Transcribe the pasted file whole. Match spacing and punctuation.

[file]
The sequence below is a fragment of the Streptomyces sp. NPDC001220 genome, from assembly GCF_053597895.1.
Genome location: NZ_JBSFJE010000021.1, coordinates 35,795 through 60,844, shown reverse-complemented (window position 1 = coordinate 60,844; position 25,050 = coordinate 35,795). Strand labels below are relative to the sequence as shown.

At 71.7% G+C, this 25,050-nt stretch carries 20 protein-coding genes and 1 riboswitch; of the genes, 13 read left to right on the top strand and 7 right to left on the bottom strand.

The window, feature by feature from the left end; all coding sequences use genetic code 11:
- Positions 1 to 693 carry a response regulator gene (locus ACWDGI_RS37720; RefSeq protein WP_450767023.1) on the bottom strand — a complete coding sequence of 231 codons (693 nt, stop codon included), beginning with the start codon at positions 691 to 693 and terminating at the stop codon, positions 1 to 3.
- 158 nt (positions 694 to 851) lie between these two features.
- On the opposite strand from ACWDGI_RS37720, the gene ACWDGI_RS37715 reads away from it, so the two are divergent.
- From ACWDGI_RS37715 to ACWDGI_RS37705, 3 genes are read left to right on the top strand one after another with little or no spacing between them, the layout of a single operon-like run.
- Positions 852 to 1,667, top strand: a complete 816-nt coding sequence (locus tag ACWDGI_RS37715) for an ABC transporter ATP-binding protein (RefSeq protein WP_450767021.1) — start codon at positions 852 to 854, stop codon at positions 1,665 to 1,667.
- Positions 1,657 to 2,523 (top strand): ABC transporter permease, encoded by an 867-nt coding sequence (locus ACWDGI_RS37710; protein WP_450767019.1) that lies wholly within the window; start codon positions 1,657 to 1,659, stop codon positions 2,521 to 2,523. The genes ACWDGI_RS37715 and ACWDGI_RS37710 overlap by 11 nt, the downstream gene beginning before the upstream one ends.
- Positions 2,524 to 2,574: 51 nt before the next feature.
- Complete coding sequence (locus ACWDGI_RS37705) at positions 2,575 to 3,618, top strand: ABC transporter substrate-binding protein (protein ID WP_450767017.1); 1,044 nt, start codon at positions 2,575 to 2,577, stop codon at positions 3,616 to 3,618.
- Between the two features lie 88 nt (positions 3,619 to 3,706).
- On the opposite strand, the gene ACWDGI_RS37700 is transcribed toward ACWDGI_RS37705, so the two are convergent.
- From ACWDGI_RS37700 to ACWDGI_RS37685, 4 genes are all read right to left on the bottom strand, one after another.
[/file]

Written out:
The sequence below is a fragment of the Streptomyces sp. NPDC001220 genome, from assembly GCF_053597895.1.
Genome location: NZ_JBSFJE010000021.1, coordinates 35,795 through 60,844, shown reverse-complemented (window position 1 = coordinate 60,844; position 25,050 = coordinate 35,795). Strand labels below are relative to the sequence as shown.

At 71.7% G+C, this 25,050-nt stretch carries 20 protein-coding genes and 1 riboswitch; of the genes, 13 read left to right on the top strand and 7 right to left on the bottom strand.

The window, feature by feature from the left end; all coding sequences use genetic code 11:
- Positions 1 to 693 carry a response regulator gene (locus ACWDGI_RS37720; RefSeq protein WP_450767023.1) on the bottom strand — a complete coding sequence of 231 codons (693 nt, stop codon included), beginning with the start codon at positions 691 to 693 and terminating at the stop codon, positions 1 to 3.
- 158 nt (positions 694 to 851) lie between these two features.
- On the opposite strand from ACWDGI_RS37720, the gene ACWDGI_RS37715 reads away from it, so the two are divergent.
- From ACWDGI_RS37715 to ACWDGI_RS37705, 3 genes are read left to right on the top strand one after another with little or no spacing between them, the layout of a single operon-like run.
- Positions 852 to 1,667, top strand: a complete 816-nt coding sequence (locus tag ACWDGI_RS37715) for an ABC transporter ATP-binding protein (RefSeq protein WP_450767021.1) — start codon at positions 852 to 854, stop codon at positions 1,665 to 1,667.
- Positions 1,657 to 2,523 (top strand): ABC transporter permease, encoded by an 867-nt coding sequence (locus ACWDGI_RS37710; protein WP_450767019.1) that lies wholly within the window; start codon positions 1,657 to 1,659, stop codon positions 2,521 to 2,523. The genes ACWDGI_RS37715 and ACWDGI_RS37710 overlap by 11 nt, the downstream gene beginning before the upstream one ends.
- Positions 2,524 to 2,574: 51 nt before the next feature.
- Complete coding sequence (locus ACWDGI_RS37705) at positions 2,575 to 3,618, top strand: ABC transporter substrate-binding protein (protein ID WP_450767017.1); 1,044 nt, start codon at positions 2,575 to 2,577, stop codon at positions 3,616 to 3,618.
- Between the two features lie 88 nt (positions 3,619 to 3,706).
- On the opposite strand, the gene ACWDGI_RS37700 is transcribed toward ACWDGI_RS37705, so the two are convergent.
- From ACWDGI_RS37700 to ACWDGI_RS37685, 4 genes are all read right to left on the bottom strand, one after another.